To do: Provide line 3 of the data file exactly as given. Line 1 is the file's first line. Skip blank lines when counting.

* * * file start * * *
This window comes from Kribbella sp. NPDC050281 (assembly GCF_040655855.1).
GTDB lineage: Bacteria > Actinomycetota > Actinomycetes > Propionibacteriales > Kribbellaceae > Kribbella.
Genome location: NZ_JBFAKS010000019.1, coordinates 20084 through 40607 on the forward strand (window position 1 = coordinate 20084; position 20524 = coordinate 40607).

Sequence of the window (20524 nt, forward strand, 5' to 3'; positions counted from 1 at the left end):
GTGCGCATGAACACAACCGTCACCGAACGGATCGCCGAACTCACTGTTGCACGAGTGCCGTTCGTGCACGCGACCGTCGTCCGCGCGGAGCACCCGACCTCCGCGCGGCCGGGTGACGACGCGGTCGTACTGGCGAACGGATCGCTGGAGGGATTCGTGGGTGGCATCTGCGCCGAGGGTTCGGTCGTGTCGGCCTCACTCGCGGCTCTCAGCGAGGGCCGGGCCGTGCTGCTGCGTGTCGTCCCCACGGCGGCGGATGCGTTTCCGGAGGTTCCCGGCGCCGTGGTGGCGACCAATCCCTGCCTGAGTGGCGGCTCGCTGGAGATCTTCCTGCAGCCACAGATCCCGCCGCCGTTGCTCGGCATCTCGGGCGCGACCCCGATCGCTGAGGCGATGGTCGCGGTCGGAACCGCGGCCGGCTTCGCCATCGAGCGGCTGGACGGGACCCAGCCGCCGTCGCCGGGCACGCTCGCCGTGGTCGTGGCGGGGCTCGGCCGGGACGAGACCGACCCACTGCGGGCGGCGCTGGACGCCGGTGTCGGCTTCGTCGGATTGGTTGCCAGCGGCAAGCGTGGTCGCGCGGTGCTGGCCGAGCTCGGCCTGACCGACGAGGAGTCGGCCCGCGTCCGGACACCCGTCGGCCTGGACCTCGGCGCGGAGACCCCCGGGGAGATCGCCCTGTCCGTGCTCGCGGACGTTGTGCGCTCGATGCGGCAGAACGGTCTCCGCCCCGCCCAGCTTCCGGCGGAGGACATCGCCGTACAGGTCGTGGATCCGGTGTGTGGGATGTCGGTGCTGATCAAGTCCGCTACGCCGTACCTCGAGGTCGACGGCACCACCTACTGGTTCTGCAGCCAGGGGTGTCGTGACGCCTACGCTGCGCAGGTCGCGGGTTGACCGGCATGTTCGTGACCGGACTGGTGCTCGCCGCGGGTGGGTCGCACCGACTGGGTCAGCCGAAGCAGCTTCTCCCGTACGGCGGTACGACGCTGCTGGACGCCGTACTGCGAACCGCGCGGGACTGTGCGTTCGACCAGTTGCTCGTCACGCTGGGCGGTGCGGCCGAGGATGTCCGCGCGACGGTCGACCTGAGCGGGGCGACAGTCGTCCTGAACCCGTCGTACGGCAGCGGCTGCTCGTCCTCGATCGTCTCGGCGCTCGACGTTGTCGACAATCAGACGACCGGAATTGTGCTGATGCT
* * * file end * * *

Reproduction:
Genome location: NZ_JBFAKS010000019.1, coordinates 20084 through 40607 on the forward strand (window position 1 = coordinate 20084; position 20524 = coordinate 40607).